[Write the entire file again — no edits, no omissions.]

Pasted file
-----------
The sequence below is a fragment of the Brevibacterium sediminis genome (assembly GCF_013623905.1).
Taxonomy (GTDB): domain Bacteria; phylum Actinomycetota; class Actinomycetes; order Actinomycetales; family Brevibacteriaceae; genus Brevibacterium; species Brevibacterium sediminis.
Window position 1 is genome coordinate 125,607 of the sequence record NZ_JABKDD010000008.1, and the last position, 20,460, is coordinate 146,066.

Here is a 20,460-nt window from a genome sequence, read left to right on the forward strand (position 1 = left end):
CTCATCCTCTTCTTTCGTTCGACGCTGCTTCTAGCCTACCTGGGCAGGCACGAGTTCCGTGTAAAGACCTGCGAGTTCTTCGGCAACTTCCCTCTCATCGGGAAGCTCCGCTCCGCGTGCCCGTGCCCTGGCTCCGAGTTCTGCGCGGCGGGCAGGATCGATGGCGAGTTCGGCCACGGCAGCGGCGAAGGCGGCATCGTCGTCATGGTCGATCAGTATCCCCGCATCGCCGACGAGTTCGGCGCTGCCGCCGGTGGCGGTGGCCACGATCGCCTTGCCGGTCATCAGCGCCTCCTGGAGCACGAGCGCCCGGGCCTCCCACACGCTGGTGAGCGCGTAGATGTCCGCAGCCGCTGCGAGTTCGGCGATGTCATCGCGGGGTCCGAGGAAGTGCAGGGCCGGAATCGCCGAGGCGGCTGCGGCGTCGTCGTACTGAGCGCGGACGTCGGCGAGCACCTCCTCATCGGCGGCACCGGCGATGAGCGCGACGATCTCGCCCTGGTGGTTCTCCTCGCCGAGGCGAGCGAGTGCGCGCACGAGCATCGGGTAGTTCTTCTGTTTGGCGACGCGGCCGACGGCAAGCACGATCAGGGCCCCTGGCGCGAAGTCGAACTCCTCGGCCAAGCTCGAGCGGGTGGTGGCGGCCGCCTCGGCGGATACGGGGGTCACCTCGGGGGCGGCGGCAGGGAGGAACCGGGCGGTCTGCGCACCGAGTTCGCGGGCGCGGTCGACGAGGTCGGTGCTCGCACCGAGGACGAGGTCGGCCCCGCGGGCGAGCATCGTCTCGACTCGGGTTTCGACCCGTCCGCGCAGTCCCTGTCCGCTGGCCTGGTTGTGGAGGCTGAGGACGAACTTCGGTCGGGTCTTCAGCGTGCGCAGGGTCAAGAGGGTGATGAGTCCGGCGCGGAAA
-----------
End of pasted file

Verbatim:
The sequence below is a fragment of the Brevibacterium sediminis genome (assembly GCF_013623905.1).
Taxonomy (GTDB): domain Bacteria; phylum Actinomycetota; class Actinomycetes; order Actinomycetales; family Brevibacteriaceae; genus Brevibacterium; species Brevibacterium sediminis.
Window position 1 is genome coordinate 125,607 of the sequence record NZ_JABKDD010000008.1, and the last position, 20,460, is coordinate 146,066.

Here is a 20,460-nt window from a genome sequence, read left to right on the forward strand (position 1 = left end):
CTCATCCTCTTCTTTCGTTCGACGCTGCTTCTAGCCTACCTGGGCAGGCACGAGTTCCGTGTAAAGACCTGCGAGTTCTTCGGCAACTTCCCTCTCATCGGGAAGCTCCGCTCCGCGTGCCCGTGCCCTGGCTCCGAGTTCTGCGCGGCGGGCAGGATCGATGGCGAGTTCGGCCACGGCAGCGGCGAAGGCGGCATCGTCGTCATGGTCGATCAGTATCCCCGCATCGCCGACGAGTTCGGCGCTGCCGCCGGTGGCGGTGGCCACGATCGCCTTGCCGGTCATCAGCGCCTCCTGGAGCACGAGCGCCCGGGCCTCCCACACGCTGGTGAGCGCGTAGATGTCCGCAGCCGCTGCGAGTTCGGCGATGTCATCGCGGGGTCCGAGGAAGTGCAGGGCCGGAATCGCCGAGGCGGCTGCGGCGTCGTCGTACTGAGCGCGGACGTCGGCGAGCACCTCCTCATCGGCGGCACCGGCGATGAGCGCGACGATCTCGCCCTGGTGGTTCTCCTCGCCGAGGCGAGCGAGTGCGCGCACGAGCATCGGGTAGTTCTTCTGTTTGGCGACGCGGCCGACGGCAAGCACGATCAGGGCCCCTGGCGCGAAGTCGAACTCCTCGGCCAAGCTCGAGCGGGTGGTGGCGGCCGCCTCGGCGGATACGGGGGTCACCTCGGGGGCGGCGGCAGGGAGGAACCGGGCGGTCTGCGCACCGAGTTCGCGGGCGCGGTCGACGAGGTCGGTGCTCGCACCGAGGACGAGGTCGGCCCCGCGGGCGAGCATCGTCTCGACTCGGGTTTCGACCCGTCCGCGCAGTCCCTGTCCGCTGGCCTGGTTGTGGAGGCTGAGGACGAACTTCGGTCGGGTCTTCAGCGTGCGCAGGGTCAAGAGGGTGATGAGTCCGGCGCGGAAA